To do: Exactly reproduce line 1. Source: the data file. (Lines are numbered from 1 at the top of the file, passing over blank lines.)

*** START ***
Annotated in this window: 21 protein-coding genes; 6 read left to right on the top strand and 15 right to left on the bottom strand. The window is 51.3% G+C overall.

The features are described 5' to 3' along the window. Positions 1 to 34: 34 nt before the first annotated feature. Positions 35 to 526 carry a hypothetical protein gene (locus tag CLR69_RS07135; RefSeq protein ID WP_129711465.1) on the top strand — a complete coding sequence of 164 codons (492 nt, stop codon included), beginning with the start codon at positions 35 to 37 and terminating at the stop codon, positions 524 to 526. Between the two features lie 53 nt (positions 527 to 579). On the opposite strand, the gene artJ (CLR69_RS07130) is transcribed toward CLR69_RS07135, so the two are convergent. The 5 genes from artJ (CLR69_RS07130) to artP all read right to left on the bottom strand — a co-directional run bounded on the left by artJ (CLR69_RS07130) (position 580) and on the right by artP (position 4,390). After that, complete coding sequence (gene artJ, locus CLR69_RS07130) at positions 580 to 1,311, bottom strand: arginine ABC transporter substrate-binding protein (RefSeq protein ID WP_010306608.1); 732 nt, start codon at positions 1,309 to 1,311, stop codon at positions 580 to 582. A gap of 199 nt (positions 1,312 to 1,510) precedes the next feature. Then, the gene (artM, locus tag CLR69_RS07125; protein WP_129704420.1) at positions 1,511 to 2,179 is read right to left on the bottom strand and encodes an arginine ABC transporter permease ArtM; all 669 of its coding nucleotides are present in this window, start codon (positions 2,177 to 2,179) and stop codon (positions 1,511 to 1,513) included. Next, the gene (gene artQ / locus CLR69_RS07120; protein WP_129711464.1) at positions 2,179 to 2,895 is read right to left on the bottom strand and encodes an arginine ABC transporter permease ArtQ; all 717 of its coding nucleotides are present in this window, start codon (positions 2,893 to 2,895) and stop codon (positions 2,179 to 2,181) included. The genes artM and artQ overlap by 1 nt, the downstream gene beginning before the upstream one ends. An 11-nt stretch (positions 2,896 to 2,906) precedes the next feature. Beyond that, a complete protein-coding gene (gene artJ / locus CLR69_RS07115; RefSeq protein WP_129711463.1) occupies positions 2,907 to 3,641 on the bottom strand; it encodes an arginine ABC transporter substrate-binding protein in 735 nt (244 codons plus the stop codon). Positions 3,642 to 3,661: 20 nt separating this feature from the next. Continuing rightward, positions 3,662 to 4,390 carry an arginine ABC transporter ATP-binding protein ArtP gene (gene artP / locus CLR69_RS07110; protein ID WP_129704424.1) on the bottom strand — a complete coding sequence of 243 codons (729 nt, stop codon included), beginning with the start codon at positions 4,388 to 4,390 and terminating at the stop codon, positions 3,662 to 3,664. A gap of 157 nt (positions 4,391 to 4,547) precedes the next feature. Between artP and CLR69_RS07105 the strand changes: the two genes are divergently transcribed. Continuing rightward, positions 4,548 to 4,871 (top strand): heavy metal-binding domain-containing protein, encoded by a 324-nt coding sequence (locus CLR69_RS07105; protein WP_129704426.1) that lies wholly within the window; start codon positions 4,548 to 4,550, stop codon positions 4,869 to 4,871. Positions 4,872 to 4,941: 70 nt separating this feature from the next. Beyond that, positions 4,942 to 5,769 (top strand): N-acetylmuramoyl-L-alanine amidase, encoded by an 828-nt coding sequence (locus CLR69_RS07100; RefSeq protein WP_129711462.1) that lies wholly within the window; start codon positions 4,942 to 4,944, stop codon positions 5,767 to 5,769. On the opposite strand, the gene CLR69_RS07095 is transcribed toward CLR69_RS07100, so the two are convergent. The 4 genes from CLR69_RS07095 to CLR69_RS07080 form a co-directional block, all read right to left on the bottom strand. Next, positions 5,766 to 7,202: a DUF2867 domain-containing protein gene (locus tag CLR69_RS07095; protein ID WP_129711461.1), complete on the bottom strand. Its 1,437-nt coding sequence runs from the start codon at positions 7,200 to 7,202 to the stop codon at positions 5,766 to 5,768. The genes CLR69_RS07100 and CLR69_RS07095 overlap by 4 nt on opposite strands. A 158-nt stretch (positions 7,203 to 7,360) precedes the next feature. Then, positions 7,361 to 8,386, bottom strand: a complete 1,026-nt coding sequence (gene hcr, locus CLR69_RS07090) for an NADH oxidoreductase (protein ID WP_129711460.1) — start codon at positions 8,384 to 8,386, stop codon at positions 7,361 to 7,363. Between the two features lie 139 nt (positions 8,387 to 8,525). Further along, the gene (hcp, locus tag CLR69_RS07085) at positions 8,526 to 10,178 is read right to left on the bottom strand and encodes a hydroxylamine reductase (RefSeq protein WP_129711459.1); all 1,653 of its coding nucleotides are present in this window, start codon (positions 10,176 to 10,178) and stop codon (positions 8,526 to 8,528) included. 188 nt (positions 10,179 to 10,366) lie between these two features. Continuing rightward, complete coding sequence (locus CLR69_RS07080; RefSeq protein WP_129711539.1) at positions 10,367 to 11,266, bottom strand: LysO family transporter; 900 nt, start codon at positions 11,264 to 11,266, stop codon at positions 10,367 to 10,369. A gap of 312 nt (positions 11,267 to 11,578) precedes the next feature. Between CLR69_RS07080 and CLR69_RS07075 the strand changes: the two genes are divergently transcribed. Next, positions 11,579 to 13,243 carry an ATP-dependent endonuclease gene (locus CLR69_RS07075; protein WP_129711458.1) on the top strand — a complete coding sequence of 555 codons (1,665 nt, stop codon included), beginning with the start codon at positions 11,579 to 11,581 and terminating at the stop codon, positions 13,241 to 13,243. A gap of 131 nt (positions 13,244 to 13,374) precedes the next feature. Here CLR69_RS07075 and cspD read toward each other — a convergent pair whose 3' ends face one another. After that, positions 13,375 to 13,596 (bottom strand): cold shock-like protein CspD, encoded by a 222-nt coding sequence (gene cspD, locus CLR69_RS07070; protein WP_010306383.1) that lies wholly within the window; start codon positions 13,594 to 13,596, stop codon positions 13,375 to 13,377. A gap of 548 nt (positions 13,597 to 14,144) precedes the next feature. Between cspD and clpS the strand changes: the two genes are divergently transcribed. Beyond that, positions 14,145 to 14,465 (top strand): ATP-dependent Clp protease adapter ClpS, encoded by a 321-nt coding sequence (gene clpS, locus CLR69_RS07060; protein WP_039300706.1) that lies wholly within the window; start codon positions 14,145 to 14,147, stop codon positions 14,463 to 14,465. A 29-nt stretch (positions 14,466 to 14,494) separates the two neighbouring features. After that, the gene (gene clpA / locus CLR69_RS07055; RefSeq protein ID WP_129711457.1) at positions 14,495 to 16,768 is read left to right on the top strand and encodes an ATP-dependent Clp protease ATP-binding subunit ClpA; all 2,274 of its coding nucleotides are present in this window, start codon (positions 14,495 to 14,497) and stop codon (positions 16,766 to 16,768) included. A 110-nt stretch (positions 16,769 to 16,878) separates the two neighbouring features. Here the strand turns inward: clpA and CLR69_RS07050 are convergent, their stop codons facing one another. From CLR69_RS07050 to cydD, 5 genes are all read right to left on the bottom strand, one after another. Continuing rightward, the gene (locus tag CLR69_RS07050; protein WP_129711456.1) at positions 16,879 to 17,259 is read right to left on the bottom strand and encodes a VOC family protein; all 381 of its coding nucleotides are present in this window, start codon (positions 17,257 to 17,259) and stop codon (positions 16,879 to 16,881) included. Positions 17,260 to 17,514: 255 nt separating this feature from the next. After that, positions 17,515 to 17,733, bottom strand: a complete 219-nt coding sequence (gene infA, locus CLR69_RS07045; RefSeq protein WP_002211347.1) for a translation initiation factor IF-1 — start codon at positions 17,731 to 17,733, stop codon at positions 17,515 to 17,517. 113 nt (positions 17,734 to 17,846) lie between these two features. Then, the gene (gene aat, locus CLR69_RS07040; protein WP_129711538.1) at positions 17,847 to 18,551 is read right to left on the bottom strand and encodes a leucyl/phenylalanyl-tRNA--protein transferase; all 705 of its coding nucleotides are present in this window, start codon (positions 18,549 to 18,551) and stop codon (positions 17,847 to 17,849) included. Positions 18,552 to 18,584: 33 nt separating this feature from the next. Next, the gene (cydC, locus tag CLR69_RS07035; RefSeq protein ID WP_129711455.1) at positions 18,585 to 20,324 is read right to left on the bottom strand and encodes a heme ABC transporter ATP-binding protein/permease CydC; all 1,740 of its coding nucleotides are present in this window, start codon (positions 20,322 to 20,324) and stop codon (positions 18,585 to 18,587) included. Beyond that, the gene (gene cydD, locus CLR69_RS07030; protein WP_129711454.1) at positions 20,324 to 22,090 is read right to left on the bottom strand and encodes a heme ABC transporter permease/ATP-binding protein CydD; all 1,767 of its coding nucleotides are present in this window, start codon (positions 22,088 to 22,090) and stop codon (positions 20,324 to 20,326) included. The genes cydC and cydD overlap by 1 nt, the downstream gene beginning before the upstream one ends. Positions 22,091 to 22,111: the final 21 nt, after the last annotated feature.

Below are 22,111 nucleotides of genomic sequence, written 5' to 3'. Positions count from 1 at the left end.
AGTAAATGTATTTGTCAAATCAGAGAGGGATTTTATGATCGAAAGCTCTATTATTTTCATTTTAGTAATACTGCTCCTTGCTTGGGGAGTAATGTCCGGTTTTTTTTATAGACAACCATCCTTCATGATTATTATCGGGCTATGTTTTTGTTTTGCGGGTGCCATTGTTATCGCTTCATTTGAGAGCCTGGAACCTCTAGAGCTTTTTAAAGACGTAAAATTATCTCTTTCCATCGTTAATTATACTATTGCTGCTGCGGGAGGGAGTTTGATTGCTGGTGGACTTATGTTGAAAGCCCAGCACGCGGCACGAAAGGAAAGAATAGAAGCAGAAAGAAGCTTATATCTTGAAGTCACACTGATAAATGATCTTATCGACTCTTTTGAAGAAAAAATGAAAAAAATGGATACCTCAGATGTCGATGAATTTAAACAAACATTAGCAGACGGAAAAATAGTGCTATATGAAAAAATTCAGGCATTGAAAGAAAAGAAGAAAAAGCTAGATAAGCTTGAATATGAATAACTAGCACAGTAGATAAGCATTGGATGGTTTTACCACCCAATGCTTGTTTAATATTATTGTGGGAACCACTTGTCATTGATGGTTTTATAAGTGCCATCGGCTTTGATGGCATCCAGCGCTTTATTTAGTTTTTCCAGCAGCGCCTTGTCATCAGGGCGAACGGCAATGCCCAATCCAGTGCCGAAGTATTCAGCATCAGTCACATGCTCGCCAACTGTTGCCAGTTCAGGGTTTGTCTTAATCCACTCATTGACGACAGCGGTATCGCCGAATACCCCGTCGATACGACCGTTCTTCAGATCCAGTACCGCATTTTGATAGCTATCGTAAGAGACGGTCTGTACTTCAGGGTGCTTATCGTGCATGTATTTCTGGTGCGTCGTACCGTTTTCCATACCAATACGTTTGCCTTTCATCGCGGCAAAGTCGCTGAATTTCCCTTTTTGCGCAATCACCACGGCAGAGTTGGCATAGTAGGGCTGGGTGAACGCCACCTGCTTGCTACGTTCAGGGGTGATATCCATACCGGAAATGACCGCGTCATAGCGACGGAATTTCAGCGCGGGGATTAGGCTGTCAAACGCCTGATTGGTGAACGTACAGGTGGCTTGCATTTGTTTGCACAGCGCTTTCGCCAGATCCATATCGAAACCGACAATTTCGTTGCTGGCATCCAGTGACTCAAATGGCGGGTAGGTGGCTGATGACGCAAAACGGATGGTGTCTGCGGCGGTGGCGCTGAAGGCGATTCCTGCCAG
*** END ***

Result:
Annotated in this window: 21 protein-coding genes; 6 read left to right on the top strand and 15 right to left on the bottom strand. The window is 51.3% G+C overall.